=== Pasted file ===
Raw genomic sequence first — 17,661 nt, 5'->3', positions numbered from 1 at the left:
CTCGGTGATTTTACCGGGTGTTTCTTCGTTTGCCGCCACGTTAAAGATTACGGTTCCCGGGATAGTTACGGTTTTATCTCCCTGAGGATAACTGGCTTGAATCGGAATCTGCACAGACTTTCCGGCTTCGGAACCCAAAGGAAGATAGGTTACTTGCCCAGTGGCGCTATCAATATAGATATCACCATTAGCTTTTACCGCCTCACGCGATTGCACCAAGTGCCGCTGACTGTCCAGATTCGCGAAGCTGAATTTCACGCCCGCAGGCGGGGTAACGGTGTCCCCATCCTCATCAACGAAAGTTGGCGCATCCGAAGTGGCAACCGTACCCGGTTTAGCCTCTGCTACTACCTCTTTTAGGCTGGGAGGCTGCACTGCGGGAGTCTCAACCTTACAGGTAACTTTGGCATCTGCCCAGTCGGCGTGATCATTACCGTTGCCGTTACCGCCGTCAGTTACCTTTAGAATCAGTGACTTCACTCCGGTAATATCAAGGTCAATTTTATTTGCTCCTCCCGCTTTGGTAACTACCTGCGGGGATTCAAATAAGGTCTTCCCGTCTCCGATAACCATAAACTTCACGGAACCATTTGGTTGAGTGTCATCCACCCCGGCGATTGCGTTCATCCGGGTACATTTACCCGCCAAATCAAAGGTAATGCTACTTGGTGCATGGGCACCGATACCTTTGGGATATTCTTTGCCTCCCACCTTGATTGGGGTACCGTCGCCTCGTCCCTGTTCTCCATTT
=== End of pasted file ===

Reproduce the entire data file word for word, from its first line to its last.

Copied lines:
Raw genomic sequence first — 17,661 nt, 5'->3', positions numbered from 1 at the left:
CTCGGTGATTTTACCGGGTGTTTCTTCGTTTGCCGCCACGTTAAAGATTACGGTTCCCGGGATAGTTACGGTTTTATCTCCCTGAGGATAACTGGCTTGAATCGGAATCTGCACAGACTTTCCGGCTTCGGAACCCAAAGGAAGATAGGTTACTTGCCCAGTGGCGCTATCAATATAGATATCACCATTAGCTTTTACCGCCTCACGCGATTGCACCAAGTGCCGCTGACTGTCCAGATTCGCGAAGCTGAATTTCACGCCCGCAGGCGGGGTAACGGTGTCCCCATCCTCATCAACGAAAGTTGGCGCATCCGAAGTGGCAACCGTACCCGGTTTAGCCTCTGCTACTACCTCTTTTAGGCTGGGAGGCTGCACTGCGGGAGTCTCAACCTTACAGGTAACTTTGGCATCTGCCCAGTCGGCGTGATCATTACCGTTGCCGTTACCGCCGTCAGTTACCTTTAGAATCAGTGACTTCACTCCGGTAATATCAAGGTCAATTTTATTTGCTCCTCCCGCTTTGGTAACTACCTGCGGGGATTCAAATAAGGTCTTCCCGTCTCCGATAACCATAAACTTCACGGAACCATTTGGTTGAGTGTCATCCACCCCGGCGATTGCGTTCATCCGGGTACATTTACCCGCCAAATCAAAGGTAATGCTACTTGGTGCATGGGCACCGATACCTTTGGGATATTCTTTGCCTCCCACCTTGATTGGGGTACCGTCGCCTCGTCCCTGTTCTCCATTT